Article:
Surrogate markers

Selection of an antihypertensive agent should be based on the effects of the given agent on hard outcomes, such as CV mortality and total mortality, rather than on its metabolic or surrogate effects. For example, despite the unfavorable metabolic effects of TDs or bBs, these drugs are preferred over AAAs based on their long-term morbidity and mortality benefits. The available data (see Table 5) suggest that ACE inhibitors should be the agents of choice in diabetics who have hypertension. Although it usually is considered that bBs should be the first choice in hypertensive diabetics who have CAD, the recent data from the HOPE study suggests that an ACE inhibitor also should be used to achieve maximum cardioprotection. TDs and CCBs can be the add-on agents if the BP is still uncontrolled.

Agents of choice in diabetic patients who have renal failure

ACE inhibitors and ARBs are the only drugs that have been proven to reduce the ESRD and death in diabetic patients who have renal failure. In the landmark study by Lewis et al [71], captopril was able to reduce the rate of end-stage renal failure and death in patients who had type 1 diabetes and hypertension by 50%. The role of ACE inhibitors in patients who have type 2 diabetes and renal failure is not-well defined; only a few, small-scale studies have evaluated their role. Treatment with enalapril slowed down the increase in serum creatinine and stopped the increase in urine albumin excretion in normo-albuminuric [72] and microalbuminuric [73] diabetic patients who did not have hypertension. Because of the small sample size and short-term follow-up period, these studies were unable to evaluate the effectiveness of ACE inhibitors on the development of end-stage renal failure. Also, because the control groups only received placebo, it is not clear if the benefit was due to a BP decreasing effect or the specific effect of ACE inhibitors on kidney function [74]. The data from evaluation of surrogates, such as proteinuria, are, however, convincing. For example, in the SHEP trial, TD therapy slowed the development of proteinuria in diabetic, hypertensive patients [40]. More recently, in the HOPE study [27,30], ramipril had antiproteinuric effect. Comparative data regarding the benefits of various antihyper-tensive drugs are lacking. More recent data in the UKPDS did not substantiate the superiority of captopril over atenolol in regards to proteinuria and renal protection in patients who had type 2 diabetes [3,5].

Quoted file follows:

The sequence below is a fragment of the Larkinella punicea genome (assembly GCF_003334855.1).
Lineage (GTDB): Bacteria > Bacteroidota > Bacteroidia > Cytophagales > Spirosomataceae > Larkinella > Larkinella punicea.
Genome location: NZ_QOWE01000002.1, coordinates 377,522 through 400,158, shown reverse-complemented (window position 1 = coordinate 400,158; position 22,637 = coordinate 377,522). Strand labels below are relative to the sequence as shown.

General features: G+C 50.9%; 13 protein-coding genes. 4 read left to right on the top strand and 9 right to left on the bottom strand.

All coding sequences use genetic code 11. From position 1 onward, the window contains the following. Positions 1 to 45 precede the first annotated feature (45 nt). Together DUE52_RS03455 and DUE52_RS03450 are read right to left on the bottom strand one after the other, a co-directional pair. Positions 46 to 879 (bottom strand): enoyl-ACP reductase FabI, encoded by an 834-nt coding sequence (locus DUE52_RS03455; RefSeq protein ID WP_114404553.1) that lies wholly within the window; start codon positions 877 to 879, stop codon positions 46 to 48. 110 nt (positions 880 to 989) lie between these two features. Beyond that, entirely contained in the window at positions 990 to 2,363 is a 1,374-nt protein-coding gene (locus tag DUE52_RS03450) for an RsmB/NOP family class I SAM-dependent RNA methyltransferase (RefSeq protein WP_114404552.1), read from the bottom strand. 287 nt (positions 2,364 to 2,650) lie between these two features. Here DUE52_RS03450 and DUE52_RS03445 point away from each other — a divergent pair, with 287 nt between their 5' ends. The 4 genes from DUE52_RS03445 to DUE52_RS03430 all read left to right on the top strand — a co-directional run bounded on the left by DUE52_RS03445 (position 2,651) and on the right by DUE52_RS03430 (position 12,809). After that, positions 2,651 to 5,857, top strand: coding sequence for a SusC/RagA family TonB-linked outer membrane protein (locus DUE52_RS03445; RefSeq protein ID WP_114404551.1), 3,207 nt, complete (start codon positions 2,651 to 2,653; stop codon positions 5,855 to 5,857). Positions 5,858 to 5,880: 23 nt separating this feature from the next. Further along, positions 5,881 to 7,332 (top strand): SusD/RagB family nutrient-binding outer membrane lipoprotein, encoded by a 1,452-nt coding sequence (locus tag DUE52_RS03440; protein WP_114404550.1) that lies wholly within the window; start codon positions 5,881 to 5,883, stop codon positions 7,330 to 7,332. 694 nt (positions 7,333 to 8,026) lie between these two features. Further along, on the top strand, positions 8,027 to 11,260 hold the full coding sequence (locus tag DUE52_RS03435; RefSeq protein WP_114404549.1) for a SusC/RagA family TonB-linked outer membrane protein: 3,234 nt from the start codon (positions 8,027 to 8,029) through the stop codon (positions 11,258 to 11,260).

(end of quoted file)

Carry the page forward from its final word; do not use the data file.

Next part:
In contrast, several large-scale RCTs demonstrated the benefit of ARBs in patients who had early- or late-stage diabetic nephropathy and type 2 diabetes [74]. Based on these results, it has been recommended that ARBs, as a class, should be the therapy of choice for most diabetic patients who have microalbuminuria or advanced nephropathy. No head-to-head comparison has been made in any RCT between ACE inhibitors and ARBs in diabetic patients who have nephropathy. Such studies are needed; some investigators believe that ACE inhibitors are overall superior agents for diabetic patients because of their vasculoprotec-tive effects.

ACE inhibitors also were superior to dihy-dropyridine CCBs on CV end points in diabetic patients who did not have kidney failure [53,54]. Based on these facts, it seems reasonable to consider ACE inhibitors as the first-line drug for diabetic, hypertensive patients who have albuminuria.